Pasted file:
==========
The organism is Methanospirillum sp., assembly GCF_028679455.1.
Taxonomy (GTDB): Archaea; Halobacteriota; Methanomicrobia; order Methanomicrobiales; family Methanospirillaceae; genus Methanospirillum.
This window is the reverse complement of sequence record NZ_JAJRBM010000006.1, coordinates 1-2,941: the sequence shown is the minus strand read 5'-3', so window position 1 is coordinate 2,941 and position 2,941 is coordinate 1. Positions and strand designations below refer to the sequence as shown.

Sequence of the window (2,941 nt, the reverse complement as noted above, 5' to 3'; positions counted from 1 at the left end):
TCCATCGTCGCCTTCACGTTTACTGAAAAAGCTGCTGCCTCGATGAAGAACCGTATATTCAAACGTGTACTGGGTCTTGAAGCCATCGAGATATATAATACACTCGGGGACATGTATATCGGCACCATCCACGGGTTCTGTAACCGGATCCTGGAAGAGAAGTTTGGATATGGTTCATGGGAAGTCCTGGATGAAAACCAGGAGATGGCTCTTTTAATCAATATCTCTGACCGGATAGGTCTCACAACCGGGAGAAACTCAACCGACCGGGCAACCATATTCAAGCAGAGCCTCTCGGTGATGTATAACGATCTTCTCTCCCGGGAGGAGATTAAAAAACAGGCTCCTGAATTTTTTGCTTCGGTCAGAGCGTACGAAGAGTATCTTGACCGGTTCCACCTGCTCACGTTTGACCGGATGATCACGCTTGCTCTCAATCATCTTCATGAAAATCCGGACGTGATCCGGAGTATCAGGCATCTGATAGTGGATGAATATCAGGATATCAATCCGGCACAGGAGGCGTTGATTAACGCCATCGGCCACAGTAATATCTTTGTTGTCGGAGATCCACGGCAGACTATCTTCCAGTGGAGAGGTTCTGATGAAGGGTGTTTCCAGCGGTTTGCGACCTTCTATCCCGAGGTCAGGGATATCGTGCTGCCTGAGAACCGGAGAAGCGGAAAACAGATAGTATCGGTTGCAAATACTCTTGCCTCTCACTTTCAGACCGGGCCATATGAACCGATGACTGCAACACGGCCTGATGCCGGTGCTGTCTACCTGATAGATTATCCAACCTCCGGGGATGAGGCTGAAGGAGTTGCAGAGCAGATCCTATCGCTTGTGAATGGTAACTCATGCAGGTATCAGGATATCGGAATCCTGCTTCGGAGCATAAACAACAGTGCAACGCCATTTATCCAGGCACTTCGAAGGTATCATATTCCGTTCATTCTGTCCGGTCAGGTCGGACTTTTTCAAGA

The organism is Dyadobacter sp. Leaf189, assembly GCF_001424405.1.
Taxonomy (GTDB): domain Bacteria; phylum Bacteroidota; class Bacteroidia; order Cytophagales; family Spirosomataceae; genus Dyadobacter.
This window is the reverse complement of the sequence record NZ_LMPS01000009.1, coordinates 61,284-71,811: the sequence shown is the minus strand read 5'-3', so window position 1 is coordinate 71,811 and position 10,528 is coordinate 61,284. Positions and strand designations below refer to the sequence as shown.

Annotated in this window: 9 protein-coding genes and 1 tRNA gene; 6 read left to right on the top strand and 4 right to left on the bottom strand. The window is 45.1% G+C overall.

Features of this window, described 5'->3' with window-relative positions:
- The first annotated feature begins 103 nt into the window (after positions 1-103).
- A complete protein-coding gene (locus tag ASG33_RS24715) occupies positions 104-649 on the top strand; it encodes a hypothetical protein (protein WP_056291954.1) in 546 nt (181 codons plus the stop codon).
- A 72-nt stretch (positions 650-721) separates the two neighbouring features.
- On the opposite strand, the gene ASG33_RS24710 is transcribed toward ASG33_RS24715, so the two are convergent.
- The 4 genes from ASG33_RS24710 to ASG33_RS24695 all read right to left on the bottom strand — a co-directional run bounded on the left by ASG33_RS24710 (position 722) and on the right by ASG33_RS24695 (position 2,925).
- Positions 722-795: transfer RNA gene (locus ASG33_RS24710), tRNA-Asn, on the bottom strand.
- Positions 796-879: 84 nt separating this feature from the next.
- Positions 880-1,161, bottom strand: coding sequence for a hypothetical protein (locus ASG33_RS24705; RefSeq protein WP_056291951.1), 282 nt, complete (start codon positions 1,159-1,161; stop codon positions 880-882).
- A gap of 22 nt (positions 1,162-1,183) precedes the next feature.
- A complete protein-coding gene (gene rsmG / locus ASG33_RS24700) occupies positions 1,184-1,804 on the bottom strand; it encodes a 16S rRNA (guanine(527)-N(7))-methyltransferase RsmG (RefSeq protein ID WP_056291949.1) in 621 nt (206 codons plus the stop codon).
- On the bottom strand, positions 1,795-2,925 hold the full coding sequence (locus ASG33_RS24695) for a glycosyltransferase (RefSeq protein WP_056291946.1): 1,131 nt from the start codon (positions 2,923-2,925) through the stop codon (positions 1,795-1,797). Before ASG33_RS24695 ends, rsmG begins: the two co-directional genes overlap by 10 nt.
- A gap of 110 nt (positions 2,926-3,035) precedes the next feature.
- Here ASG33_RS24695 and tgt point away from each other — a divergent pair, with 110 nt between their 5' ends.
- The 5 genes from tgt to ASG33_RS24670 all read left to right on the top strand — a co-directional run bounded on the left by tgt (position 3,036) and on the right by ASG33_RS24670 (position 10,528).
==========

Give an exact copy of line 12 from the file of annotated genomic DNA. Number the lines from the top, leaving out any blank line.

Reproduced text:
- A complete protein-coding gene (locus tag ASG33_RS24715) occupies positions 104-649 on the top strand; it encodes a hypothetical protein (protein WP_056291954.1) in 546 nt (181 codons plus the stop codon).